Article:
9. Peterr says:

    This is an important lesson as the Ukraine investigation — which cannot and should not be separated from the Russian investigation — proceeds, one that has thus far been deemphasized again.

    Good luck with that happening, Marcy. The Dems on the Hill seem inclined to do exactly that. The refrain I keep hearing is “Keep the investigation small and focused, and don’t try to get into the messy other stuff.” It’s beyond frustrating.

    • earlofhuntingdon says:

      Yep. Just the sausage m’am. I’d rather not see how you make it. That approach will produce very unsatisfying, indeed, inexplicable results.

      I’m with Upton Sinclair: if you don’t look at how sausage is made, you won’t be motivated enough to change what goes into it.

      The analogy is no longer literary. Trump is cutting the FDA’s budget, removing meat inspectors, and allowing meat processors to self-certify their plants and what goes into their “meat.” What a Jungle.

      Did the problems resulting from not inspecting Chinese apples, children’s toys, dog food, and toothpaste not adequately establish why that is such a remarkably bad idea?

      • Peterr says:

        He’s done worse with the State Dept, slashing positions willy-nilly and leaving other critical posts unfilled — like (since March 2019) the head of the Bureau of European and Eurasian Affairs, which has responsibility for our relationship with Ukraine.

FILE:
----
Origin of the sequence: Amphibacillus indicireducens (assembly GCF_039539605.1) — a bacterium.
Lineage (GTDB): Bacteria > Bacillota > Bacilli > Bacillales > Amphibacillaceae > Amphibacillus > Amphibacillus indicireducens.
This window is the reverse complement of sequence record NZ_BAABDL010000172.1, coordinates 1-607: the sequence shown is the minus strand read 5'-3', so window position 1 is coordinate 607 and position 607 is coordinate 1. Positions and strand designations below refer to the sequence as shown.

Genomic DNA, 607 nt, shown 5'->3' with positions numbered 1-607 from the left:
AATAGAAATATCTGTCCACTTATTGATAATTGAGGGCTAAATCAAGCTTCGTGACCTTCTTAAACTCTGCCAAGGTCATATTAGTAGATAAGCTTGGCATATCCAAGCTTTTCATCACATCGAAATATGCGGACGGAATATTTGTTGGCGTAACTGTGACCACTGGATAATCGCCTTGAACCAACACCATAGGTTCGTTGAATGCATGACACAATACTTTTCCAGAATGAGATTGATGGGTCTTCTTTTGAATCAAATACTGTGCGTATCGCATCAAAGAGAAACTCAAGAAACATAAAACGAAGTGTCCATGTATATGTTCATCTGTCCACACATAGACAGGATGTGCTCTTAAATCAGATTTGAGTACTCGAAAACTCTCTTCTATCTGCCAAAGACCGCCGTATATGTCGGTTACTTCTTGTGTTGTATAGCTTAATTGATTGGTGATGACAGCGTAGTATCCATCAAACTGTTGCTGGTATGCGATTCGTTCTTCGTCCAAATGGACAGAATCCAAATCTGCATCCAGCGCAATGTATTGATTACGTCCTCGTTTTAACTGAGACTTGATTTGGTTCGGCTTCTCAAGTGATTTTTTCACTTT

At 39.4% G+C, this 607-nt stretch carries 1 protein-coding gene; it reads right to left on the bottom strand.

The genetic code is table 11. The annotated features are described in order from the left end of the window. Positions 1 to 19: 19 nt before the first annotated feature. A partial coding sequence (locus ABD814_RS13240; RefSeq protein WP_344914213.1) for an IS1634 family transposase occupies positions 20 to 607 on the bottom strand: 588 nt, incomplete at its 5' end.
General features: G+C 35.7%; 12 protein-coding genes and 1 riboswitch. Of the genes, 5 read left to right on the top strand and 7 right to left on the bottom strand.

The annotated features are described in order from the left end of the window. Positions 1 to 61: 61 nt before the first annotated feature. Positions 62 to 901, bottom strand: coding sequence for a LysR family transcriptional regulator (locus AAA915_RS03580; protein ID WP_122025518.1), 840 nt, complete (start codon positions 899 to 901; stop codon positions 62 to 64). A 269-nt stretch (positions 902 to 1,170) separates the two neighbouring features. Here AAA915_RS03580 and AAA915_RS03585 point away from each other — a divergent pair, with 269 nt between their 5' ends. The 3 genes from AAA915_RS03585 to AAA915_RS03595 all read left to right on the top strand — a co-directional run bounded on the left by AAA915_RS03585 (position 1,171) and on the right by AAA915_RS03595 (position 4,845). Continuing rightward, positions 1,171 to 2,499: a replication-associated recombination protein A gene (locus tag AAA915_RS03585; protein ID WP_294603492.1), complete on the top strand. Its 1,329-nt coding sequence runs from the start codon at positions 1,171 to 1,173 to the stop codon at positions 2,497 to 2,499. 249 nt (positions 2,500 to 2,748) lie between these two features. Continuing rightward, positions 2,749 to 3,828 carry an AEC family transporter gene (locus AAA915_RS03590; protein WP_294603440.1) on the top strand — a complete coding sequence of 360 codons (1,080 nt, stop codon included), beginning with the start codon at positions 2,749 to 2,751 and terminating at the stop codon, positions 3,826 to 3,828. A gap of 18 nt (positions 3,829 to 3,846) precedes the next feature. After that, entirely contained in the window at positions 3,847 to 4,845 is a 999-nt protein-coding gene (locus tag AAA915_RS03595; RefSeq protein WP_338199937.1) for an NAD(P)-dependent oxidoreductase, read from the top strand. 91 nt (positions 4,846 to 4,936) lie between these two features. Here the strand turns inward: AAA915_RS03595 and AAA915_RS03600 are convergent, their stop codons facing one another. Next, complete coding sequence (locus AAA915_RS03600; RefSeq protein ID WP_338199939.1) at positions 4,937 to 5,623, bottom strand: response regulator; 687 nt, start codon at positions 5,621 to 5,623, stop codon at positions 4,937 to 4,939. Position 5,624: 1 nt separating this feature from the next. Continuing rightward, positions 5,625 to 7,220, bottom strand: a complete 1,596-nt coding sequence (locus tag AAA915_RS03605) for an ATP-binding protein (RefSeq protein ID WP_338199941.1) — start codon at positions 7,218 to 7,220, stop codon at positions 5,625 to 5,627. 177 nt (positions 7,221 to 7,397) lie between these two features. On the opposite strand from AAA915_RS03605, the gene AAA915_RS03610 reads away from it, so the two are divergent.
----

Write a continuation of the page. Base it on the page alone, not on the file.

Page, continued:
• Ruthie says:

      Yeah, I’m beyond angry with Nancy Pelosi.

      Despite her past legislative successes, she’s clearly not right for *this* moment. She’s got to be replaced.

  10. Mainmata says:

    Thanks for returning attention to Putin and Trump. The media have been distracted by the Biden connection to the Ukraine story and Trump’s attempt to get Biden essentially blackmailed by Ukraine is a very legitimate story but it is also a part of the larger narrative of Putin’s clear control over Trump. I believe the original decision of the Trump Administration to end military assistance to Ukraine (for ostensible corruption reasons) was Trump once again doing Putin’s bidding and that collusion (for that’s clearly what it is) needs to be in any discussion of US -m Ukraine relations, including this phone call story.

    • earlofhuntingdon says:

      A lot of the questions Schiff was asking at the end were about Schiff’s job, or Pelosi’s, or McConnell’s, or Barr’s, or someone else’s, not Maguire’s.